Chimneys can be a double-edged sword. Yes, on one hand the fireplace can be this center piece of your living room, and also a very useful source of heat. It provides that romantic feeling and a focal point where the family can gather around and have a beautiful evening.

On the other hand, if it is unused, it can actually cause more harm than good. It provides a point for the warm air to escape through, and the cold air to enter your home. It might compromise on the efficiency of your heating system, and your HVAC system will have to work extra to meet the heating demands.

Also, it might be taking up crucial space in your living room that can be used for other means. In this article, we will take a look at how to remove a chimney.

Why Would You Remove a Chimney?

Now, the question might arise why one would remove a chimney from their house. Actually, many house owners who initially decided for a fireplace then decide to remove the chimney and the fireplace as it is using too much space, or they are just causing the heat to escape through it. These are the most common reasons for removing a chimney.

They may damage the fireplace

Chimneys can, after longer periods of no usage, provide the entry points for various leaks and damage can occur, especially if the chimney starts crumbling. You might avoid additional costs that you would need to consider if the fireplace would get damaged. Various cracks and leaks are relatively easy to repair, although additional damage can occur.

They are out of fashion

Image source: Grace Hill Design

Yes, fireplaces were one time, the only heating source for the household or the family living in the house. Today, there are so many different types of heating that fireplaces are very rarely used for heating the house.

Instead, they often play a more decorative role with occasional opportunities to light it up, for example, during the festive season. But some don’t even use it for that, and it can become a nuisance instead of presenting added value.

It takes up essential space

Image source: M&Y Interiors

Chimney breasts and fireplaces take up a lot of space. Many owners decide to refurbish or completely remove the fireplace and use the space for other reasons. Perhaps they want to move the furniture there, or they use this space for shelving, storage, or other means.

If you have a fireplace in a bedroom, this is an even more significant issue. If you don’t use it, then you should consider removing it altogether.

You are losing energy

Image source: Hearth & Home

Unused chimneys can be costing you money without you even realizing. They let warm air escape through them, making your heating system work overtime to provide the additional heating that escapes through the chimney.

Moisture might creep in

Chimneys are a good way for moisture to start coming into your home. And that is not a good thing, as you can have further issues from that. Mold can start to grow, and you will soon have additional costs. Perhaps a partial demolition would help with the moisture.

Should I Remove it Completely or Partially?

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Speaking of partial or permanent removal, you will have to decide what to do based on your needs and specifications. The methods of how to remove a chimney will alter significantly for either process.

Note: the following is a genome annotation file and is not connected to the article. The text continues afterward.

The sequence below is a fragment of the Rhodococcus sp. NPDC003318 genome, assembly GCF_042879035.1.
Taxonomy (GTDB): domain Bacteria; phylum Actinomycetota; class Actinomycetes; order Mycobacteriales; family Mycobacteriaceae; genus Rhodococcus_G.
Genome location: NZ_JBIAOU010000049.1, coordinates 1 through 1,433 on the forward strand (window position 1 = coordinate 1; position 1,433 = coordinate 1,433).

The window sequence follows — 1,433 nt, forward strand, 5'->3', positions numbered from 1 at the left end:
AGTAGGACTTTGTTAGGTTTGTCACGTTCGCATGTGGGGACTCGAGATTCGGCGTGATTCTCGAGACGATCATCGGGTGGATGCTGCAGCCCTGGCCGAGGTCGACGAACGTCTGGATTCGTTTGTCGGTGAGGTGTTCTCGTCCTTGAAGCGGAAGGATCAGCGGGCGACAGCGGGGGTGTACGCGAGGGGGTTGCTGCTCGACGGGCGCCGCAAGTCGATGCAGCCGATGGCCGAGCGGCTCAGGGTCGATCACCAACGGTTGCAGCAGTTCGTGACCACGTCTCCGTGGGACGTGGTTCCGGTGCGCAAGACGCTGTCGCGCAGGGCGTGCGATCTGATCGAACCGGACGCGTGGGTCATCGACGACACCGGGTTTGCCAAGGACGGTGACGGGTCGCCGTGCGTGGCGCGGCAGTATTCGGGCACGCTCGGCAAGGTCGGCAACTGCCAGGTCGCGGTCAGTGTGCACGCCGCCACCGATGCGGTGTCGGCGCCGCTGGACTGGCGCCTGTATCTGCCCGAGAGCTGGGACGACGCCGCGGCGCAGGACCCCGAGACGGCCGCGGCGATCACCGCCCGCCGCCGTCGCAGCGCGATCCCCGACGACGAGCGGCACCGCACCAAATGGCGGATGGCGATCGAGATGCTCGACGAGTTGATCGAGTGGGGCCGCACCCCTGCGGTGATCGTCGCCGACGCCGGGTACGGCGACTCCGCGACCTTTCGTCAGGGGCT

But a chimney is a complicated structure consisting of two main parts: the chimney breast within your home, and the chimney stack that is visible from the outside.

In any case, you will have to remove the chimney stack. But some people still opt to keep the chimney breast or the fireplace that is contained within the house. This depends on your preferences, your budget for removing the chimney, and how the chimney is installed.

The chimney breast can be kept for decoration, if you wish to do so. It is not unusual to see them without a chimney.

Full removals tend to be far more complex and will take a lot more time, as you will have to remove the whole structure. You will be left with a large gap in your home, be prepared and plant what to do with it beforehand.

Image source: L&R Suburban Landscaping Inc

But, as we said, full chimney removals are a complex procedure. The neighboring walls and structures can be especially vulnerable and at the risk of getting in the harm’s way. To support any masonry or neighboring architecture, it would not be unwise to install support beams in order to prevent the whole structure from getting harmed.

You should pay special attention to areas where the chimney is connected to a wall or to a neighboring property. On a fully detached house, removing the chimney from an external wall might make sense; full removal might weaken the entire wall, though.

How to Remove a Chimney

Now, let’s move to the meat and potatoes, to how to remove a chimney successfully without causing damage.

Removing a chimney should be considered only by more advanced DIY enthusiasts and those who have some experience with this sort of work. How you will remove the chimney depends on your chimney structure; if it has its own structure, it will be relatively easy to do so. If the chimney is a part of a bigger structure or of the whole structural project, then it might be a bit trickier. Here’s how to do it.

Preparation and Research is Key

If you are going to remove the chimney yourself, you should prepare properly and conduct some research before you start. Also, take some precautionary measures to reduce the risk while doing it.

  • You might need to obtain a permit before you move onto removing the chimney itself.
  • Find or buy safety equipment: dust mask, gloves, eye protection, sturdy work boots, safety harness, and a helmet also wouldn’t hurt.
  • Around the working area, hang floor-to-ceiling plastic to prevent pieces of debris and dust from entering your home.